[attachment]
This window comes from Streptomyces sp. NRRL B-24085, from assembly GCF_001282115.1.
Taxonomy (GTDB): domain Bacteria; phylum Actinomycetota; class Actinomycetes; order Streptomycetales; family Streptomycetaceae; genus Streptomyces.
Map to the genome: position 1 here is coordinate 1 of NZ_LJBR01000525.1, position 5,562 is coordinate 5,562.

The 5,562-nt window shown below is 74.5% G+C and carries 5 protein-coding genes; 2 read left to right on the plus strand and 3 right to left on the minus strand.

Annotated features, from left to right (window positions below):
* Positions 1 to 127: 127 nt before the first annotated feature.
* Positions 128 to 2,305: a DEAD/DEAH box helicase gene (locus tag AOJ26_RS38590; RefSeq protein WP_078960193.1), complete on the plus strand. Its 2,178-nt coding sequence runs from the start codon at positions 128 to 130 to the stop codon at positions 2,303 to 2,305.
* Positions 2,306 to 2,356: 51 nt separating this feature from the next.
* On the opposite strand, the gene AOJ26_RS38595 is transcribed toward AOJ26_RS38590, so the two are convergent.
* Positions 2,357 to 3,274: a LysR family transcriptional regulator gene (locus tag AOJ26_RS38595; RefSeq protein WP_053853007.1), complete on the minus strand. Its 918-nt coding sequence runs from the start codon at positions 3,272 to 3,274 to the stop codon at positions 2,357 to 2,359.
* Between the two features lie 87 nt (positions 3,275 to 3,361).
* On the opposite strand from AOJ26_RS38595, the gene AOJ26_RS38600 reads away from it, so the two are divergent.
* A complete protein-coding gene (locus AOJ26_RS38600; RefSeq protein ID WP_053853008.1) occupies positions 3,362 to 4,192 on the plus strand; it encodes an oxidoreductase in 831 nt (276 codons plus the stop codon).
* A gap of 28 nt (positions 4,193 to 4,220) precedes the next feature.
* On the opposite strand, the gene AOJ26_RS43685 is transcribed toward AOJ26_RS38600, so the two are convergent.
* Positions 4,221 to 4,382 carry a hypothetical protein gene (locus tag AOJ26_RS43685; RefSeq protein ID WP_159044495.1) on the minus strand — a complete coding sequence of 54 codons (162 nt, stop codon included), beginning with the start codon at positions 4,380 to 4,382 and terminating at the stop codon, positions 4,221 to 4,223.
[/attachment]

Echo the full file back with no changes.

This window comes from Streptomyces sp. NRRL B-24085, from assembly GCF_001282115.1.
Taxonomy (GTDB): domain Bacteria; phylum Actinomycetota; class Actinomycetes; order Streptomycetales; family Streptomycetaceae; genus Streptomyces.
Map to the genome: position 1 here is coordinate 1 of NZ_LJBR01000525.1, position 5,562 is coordinate 5,562.

The 5,562-nt window shown below is 74.5% G+C and carries 5 protein-coding genes; 2 read left to right on the plus strand and 3 right to left on the minus strand.

Annotated features, from left to right (window positions below):
* Positions 1 to 127: 127 nt before the first annotated feature.
* Positions 128 to 2,305: a DEAD/DEAH box helicase gene (locus tag AOJ26_RS38590; RefSeq protein WP_078960193.1), complete on the plus strand. Its 2,178-nt coding sequence runs from the start codon at positions 128 to 130 to the stop codon at positions 2,303 to 2,305.
* Positions 2,306 to 2,356: 51 nt separating this feature from the next.
* On the opposite strand, the gene AOJ26_RS38595 is transcribed toward AOJ26_RS38590, so the two are convergent.
* Positions 2,357 to 3,274: a LysR family transcriptional regulator gene (locus tag AOJ26_RS38595; RefSeq protein WP_053853007.1), complete on the minus strand. Its 918-nt coding sequence runs from the start codon at positions 3,272 to 3,274 to the stop codon at positions 2,357 to 2,359.
* Between the two features lie 87 nt (positions 3,275 to 3,361).
* On the opposite strand from AOJ26_RS38595, the gene AOJ26_RS38600 reads away from it, so the two are divergent.
* A complete protein-coding gene (locus AOJ26_RS38600; RefSeq protein ID WP_053853008.1) occupies positions 3,362 to 4,192 on the plus strand; it encodes an oxidoreductase in 831 nt (276 codons plus the stop codon).
* A gap of 28 nt (positions 4,193 to 4,220) precedes the next feature.
* On the opposite strand, the gene AOJ26_RS43685 is transcribed toward AOJ26_RS38600, so the two are convergent.
* Positions 4,221 to 4,382 carry a hypothetical protein gene (locus tag AOJ26_RS43685; RefSeq protein ID WP_159044495.1) on the minus strand — a complete coding sequence of 54 codons (162 nt, stop codon included), beginning with the start codon at positions 4,380 to 4,382 and terminating at the stop codon, positions 4,221 to 4,223.